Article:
Excerpt from MRQE located HERE

Image :    NOTE: The below Blu-ray captures were taken directly from the Blu-ray disc.

China Gate has a modest Blu-ray transfer from Olive Films. This is only single-layered and there are some inconsistencies in the source used. Aside from the acceptable stock war footage there are a few scenes that drift in-and-out of sharpness looking murky and hazy (see example below). There are also speckles and some frame vertical scratches. The black levels in the better quality sequences seem to support the film well but viewers should be aware of the weaknesses although I wouldn't say they had a detrimental effect on my viewing experiences. I appreciate the impressive depth exported at times. Another obvious visual feature is the cinemascope mumps (horizontal stretching) which, for myself, makes the presentation feel more film-like. The Blu-ray improved the appearance over an SD rendering and I think the improved resolution trumps the inconsistencies. I was happy to see Fuller's film looking as good as it does.

 

CLICK EACH BLU-RAY CAPTURE TO SEE ALL IMAGES IN FULL 1920X1080 RESOLUTION

 

 

 

 

 

 

 

 

 

 

 

 

 

Inconsistencies

 

 

Audio :

Audio comes in the form of a DTS-HD mono track at 948 kbps. The score started by Victor Young and completed by Max Steiner benefits from the lossless but not with any dramatic moods or tones. There is no depth or range to speak of but it seems a faithful transfer without unacceptable flaws in exporting the dialogue although there were a few less-consistent areas here as well.  There are no subtitles and my Momitsu has identified it as being a region 'A'-locked.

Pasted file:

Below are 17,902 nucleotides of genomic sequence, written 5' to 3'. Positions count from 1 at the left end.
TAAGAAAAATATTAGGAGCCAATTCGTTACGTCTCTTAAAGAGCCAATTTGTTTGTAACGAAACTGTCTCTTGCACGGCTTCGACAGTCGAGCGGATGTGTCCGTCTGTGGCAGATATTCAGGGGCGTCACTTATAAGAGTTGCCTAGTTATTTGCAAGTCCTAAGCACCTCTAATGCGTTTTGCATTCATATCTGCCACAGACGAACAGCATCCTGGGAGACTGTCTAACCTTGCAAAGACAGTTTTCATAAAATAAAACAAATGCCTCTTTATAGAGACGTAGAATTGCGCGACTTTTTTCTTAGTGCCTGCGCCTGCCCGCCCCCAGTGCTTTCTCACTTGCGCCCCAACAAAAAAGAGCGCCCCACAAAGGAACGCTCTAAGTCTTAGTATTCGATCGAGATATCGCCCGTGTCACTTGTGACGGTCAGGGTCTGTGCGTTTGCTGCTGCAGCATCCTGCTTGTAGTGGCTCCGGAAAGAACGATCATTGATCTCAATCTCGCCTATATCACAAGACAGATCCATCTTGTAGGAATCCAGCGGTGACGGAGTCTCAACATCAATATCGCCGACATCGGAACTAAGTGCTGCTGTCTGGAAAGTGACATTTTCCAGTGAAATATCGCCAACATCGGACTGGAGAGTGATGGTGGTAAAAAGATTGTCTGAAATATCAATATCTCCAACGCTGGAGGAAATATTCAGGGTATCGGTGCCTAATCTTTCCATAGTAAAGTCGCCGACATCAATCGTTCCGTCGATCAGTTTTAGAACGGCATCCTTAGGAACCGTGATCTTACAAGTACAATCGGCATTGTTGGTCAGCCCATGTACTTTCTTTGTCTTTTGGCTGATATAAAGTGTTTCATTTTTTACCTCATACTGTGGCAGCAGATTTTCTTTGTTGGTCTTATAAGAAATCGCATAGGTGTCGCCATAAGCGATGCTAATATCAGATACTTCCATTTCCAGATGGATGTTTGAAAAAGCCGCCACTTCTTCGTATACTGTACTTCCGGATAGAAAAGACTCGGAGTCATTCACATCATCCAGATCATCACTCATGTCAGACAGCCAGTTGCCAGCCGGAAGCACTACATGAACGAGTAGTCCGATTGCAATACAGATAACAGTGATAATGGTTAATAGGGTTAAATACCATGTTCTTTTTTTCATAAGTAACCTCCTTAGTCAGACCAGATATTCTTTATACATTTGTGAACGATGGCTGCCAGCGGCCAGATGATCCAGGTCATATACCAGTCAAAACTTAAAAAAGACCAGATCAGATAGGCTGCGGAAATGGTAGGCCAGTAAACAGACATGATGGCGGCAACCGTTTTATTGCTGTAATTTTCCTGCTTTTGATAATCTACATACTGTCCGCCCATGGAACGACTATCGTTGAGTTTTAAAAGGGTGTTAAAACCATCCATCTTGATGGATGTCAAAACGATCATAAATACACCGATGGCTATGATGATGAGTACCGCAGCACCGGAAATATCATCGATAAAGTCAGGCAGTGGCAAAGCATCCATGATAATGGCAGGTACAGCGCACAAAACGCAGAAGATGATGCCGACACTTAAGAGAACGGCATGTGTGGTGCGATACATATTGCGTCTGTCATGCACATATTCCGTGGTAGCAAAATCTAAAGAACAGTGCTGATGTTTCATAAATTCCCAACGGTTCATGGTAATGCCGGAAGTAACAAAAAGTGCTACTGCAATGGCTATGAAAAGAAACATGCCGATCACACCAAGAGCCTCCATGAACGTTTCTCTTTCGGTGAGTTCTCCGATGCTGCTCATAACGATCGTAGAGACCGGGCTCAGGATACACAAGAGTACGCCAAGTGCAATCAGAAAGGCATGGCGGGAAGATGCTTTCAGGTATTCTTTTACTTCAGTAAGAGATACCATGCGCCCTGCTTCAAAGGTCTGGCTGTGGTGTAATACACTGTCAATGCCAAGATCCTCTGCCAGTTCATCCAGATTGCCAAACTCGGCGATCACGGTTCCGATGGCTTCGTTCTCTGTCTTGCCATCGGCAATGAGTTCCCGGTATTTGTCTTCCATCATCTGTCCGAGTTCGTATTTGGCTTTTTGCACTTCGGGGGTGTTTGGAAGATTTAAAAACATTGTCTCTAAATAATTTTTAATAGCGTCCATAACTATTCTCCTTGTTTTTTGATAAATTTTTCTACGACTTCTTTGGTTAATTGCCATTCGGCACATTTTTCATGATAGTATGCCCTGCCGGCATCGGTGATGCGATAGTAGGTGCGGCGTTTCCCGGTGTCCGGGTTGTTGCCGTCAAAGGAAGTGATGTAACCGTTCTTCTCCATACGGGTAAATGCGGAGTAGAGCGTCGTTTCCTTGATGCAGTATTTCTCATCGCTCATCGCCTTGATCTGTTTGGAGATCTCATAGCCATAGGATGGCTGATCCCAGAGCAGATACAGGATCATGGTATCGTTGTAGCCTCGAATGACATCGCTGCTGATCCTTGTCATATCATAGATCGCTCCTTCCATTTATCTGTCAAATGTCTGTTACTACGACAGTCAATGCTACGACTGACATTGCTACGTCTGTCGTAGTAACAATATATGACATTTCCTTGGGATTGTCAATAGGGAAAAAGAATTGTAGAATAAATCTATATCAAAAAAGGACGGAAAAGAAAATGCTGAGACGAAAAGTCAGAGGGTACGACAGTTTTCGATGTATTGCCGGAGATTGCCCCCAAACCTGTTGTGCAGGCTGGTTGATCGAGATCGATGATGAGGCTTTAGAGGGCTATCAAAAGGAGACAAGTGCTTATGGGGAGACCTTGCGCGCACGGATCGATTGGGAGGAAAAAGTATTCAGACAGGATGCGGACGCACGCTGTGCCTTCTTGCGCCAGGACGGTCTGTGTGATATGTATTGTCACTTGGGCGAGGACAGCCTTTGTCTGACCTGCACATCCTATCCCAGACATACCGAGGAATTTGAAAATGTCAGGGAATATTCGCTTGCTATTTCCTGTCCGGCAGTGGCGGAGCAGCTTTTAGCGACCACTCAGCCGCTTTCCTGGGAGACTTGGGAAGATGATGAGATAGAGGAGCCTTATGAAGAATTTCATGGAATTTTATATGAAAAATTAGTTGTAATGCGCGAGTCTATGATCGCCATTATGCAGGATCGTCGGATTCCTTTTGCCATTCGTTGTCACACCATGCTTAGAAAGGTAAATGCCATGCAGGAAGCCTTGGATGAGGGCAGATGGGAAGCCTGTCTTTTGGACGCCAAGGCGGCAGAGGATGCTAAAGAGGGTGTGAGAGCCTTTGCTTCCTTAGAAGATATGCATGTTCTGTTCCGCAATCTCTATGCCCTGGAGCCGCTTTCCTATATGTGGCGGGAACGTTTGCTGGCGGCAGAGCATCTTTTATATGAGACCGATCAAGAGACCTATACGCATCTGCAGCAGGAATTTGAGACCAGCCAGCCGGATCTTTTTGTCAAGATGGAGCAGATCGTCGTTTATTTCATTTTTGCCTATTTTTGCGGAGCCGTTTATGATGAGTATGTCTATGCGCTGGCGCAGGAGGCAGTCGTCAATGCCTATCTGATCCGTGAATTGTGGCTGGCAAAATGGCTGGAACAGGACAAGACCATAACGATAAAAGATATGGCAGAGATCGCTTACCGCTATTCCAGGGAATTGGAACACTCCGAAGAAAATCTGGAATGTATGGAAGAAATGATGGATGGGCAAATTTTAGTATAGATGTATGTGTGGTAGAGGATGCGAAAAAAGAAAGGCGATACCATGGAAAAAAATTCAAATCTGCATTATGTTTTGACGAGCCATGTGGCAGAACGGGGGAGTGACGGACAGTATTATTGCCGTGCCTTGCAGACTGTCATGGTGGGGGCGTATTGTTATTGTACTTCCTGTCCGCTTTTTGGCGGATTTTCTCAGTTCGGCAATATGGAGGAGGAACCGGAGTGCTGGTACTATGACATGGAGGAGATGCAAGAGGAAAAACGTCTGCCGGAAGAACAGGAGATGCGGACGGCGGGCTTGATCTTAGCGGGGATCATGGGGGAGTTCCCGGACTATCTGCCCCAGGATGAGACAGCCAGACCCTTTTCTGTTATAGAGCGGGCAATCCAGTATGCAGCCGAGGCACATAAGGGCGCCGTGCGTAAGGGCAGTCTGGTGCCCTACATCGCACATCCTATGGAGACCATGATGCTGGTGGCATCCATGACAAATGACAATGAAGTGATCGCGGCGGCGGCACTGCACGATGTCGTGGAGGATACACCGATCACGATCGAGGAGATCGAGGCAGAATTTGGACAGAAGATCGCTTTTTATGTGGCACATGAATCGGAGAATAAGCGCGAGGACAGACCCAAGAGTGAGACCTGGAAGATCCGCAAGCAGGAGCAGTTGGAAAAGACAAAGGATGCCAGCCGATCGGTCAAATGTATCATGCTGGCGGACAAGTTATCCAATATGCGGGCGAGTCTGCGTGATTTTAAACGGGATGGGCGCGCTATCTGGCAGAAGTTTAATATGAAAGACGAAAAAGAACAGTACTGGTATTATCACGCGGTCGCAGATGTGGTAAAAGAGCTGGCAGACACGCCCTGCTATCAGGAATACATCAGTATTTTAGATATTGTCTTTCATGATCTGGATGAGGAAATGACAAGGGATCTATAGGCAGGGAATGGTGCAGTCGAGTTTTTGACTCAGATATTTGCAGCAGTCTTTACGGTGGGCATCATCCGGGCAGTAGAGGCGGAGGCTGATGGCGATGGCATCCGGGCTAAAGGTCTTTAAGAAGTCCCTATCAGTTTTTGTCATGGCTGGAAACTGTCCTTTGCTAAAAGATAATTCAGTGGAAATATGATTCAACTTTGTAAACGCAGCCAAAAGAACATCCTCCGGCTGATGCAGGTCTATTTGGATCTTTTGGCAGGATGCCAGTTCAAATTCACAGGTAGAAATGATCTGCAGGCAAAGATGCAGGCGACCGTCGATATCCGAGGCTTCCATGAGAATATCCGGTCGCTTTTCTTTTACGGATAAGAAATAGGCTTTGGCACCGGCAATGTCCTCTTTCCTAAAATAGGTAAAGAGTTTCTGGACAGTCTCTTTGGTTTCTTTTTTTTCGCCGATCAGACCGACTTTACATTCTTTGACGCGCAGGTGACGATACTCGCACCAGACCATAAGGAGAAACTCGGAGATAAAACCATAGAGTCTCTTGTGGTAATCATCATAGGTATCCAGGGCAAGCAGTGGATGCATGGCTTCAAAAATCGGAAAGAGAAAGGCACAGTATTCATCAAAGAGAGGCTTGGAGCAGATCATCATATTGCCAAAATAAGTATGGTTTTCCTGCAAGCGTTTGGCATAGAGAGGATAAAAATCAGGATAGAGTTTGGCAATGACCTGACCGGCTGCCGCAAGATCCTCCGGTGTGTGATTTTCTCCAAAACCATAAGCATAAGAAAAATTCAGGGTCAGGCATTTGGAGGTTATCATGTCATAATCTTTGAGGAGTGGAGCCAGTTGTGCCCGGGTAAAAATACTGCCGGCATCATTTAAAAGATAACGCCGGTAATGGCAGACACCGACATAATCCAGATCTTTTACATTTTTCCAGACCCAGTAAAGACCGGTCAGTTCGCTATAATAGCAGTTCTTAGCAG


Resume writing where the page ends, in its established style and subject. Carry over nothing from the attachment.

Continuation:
Extras :

No supplements - not even a trailer which is the bare-bones route that Olive are going with most of their releases.

 

 

BOTTOM LINE:
Obviously not of the list of Fuller's best achievements - I still found reasons to appreciate the story. Sure the melodrama and themes are ham-fisted but that is the part of Fuller I like most. China Gate was always a film I wanted to see - and since the source print is a bit compromised I assume that is why it was rarely seen (and the film itself probably doesn't warrant a restoration.) All said and done I am positive to the Blu-ray (in it allowed me to firstly see the film - and secondly in the best possible presentation - as any restoration work is unlikely. Fuller fans should indulge. 

Gary Tooze

April 5th, 2013

About the Reviewer: Hello, fellow Beavers! I have been interested in film since I viewed a Chaplin festival on PBS when I was around 9 years old. I credit DVD with expanding my horizons to fill an almost ravenous desire to seek out new film experiences. I currently own approximately 9500 DVDs and have reviewed over 5000 myself. I appreciate my discussion Listserv for furthering my film education and inspiring me to continue running DVDBeaver. Plus a healthy thanks to those who donate and use our Amazon links.

Although I never wanted to become one of those guys who focused 'too much' on image and sound quality - I find HD is swiftly pushing me in that direction.

Gary's Home Theatre:

60-Inch Class (59.58” Diagonal) 1080p Pioneer KURO Plasma Flat Panel HDTV PDP6020-FD

Oppo Digital BDP-83 Universal Region FREE Blu-ray/SACD Player
Momitsu - BDP-899 Region FREE Blu-ray player
Marantz SA8001 Super Audio CD Player
Marantz SR7002 THX Select2 Surround Receiver
Tannoy DC6-T (fronts) + Energy (centre, rear, subwoofer) speakers (5.1)

APC AV 1.5 kVA H Type Power Conditioner 120V

Gary W. Tooze